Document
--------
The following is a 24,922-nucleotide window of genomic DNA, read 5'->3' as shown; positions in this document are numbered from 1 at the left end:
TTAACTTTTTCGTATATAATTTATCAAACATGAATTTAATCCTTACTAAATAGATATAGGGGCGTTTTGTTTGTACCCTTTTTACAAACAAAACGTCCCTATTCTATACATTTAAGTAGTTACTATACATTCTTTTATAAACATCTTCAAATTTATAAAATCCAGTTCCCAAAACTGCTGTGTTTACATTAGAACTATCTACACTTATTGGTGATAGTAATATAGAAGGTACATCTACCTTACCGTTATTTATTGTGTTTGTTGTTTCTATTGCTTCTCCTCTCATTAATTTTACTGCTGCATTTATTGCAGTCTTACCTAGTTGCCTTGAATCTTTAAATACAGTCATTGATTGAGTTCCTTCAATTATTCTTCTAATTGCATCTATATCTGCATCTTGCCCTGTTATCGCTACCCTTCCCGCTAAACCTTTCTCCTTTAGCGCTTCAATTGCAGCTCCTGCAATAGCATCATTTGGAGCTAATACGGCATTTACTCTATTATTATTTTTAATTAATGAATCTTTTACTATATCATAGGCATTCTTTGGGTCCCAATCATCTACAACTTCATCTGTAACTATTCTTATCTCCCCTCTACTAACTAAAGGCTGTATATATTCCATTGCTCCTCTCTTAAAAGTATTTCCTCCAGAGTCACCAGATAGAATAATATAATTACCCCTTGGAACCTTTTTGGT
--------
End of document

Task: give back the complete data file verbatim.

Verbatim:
The following is a 24,922-nucleotide window of genomic DNA, read 5'->3' as shown; positions in this document are numbered from 1 at the left end:
TTAACTTTTTCGTATATAATTTATCAAACATGAATTTAATCCTTACTAAATAGATATAGGGGCGTTTTGTTTGTACCCTTTTTACAAACAAAACGTCCCTATTCTATACATTTAAGTAGTTACTATACATTCTTTTATAAACATCTTCAAATTTATAAAATCCAGTTCCCAAAACTGCTGTGTTTACATTAGAACTATCTACACTTATTGGTGATAGTAATATAGAAGGTACATCTACCTTACCGTTATTTATTGTGTTTGTTGTTTCTATTGCTTCTCCTCTCATTAATTTTACTGCTGCATTTATTGCAGTCTTACCTAGTTGCCTTGAATCTTTAAATACAGTCATTGATTGAGTTCCTTCAATTATTCTTCTAATTGCATCTATATCTGCATCTTGCCCTGTTATCGCTACCCTTCCCGCTAAACCTTTCTCCTTTAGCGCTTCAATTGCAGCTCCTGCAATAGCATCATTTGGAGCTAATACGGCATTTACTCTATTATTATTTTTAATTAATGAATCTTTTACTATATCATAGGCATTCTTTGGGTCCCAATCATCTACAACTTCATCTGTAACTATTCTTATCTCCCCTCTACTAACTAAAGGCTGTATATATTCCATTGCTCCTCTCTTAAAAGTATTTCCTCCAGAGTCACCAGATAGAATAATATAATTACCCCTTGGAACCTTTTTGGT